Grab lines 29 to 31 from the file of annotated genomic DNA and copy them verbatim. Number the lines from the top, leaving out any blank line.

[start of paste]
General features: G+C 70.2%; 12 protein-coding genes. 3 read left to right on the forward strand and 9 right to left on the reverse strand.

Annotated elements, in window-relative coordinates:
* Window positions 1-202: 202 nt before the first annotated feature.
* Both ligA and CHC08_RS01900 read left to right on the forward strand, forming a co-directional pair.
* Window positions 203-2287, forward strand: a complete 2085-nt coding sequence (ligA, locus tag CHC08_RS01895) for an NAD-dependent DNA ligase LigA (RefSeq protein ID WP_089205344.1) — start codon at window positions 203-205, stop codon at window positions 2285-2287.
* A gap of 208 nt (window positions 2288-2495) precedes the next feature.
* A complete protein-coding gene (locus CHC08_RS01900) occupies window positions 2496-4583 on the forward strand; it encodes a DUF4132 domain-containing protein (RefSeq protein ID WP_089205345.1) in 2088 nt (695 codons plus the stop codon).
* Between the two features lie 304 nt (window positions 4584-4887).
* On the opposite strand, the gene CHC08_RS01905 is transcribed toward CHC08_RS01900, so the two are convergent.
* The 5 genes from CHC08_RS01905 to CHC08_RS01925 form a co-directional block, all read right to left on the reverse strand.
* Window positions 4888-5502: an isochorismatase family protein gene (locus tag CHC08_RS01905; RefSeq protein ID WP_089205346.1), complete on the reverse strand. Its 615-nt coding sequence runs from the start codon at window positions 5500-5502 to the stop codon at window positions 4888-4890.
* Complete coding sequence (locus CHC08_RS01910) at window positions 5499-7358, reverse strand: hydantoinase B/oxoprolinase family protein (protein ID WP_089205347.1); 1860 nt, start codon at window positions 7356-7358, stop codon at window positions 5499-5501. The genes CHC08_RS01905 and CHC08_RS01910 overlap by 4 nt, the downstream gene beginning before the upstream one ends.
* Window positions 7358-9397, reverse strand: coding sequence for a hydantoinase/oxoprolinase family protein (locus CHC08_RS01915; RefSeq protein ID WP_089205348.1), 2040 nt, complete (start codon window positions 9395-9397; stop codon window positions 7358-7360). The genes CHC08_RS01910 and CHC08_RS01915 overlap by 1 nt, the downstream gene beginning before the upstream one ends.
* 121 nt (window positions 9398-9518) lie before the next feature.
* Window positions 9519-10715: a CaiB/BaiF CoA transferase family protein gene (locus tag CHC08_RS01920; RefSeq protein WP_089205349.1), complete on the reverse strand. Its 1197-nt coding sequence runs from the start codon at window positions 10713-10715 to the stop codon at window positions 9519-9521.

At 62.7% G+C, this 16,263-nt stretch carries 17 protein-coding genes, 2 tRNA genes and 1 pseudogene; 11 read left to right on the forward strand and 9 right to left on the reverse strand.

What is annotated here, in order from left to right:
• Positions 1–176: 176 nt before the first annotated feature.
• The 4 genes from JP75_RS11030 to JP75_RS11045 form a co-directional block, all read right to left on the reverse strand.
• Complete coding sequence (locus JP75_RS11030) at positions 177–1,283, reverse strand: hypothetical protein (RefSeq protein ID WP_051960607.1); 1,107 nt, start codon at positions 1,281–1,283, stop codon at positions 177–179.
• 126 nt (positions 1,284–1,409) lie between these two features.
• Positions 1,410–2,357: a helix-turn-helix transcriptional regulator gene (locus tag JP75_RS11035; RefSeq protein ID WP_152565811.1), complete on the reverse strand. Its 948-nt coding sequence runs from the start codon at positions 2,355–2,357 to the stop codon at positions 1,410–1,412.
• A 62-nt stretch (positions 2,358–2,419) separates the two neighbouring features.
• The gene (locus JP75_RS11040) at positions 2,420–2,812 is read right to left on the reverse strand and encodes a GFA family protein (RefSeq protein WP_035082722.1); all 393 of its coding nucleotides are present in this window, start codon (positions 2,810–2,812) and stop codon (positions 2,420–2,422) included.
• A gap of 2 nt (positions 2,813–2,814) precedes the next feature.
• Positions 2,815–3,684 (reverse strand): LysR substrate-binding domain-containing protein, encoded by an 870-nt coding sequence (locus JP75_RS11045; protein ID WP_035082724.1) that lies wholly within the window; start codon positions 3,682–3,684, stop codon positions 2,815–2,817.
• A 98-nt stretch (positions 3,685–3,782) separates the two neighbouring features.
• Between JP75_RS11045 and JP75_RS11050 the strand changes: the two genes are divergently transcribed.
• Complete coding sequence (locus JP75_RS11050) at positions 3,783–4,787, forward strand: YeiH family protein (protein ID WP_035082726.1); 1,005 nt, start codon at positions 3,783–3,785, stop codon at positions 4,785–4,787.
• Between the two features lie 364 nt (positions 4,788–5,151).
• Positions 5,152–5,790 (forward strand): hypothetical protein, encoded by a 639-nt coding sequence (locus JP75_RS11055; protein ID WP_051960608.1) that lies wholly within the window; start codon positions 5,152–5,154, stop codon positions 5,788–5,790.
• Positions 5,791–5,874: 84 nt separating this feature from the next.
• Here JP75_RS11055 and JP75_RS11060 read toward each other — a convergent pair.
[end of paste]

• Complete coding sequence (locus JP75_RS11050) at positions 3,783–4,787, forward strand: YeiH family protein (protein ID WP_035082726.1); 1,005 nt, start codon at positions 3,783–3,785, stop codon at positions 4,785–4,787.
• Between the two features lie 364 nt (positions 4,788–5,151).
• Positions 5,152–5,790 (forward strand): hypothetical protein, encoded by a 639-nt coding sequence (locus JP75_RS11055; protein ID WP_051960608.1) that lies wholly within the window; start codon positions 5,152–5,154, stop codon positions 5,788–5,790.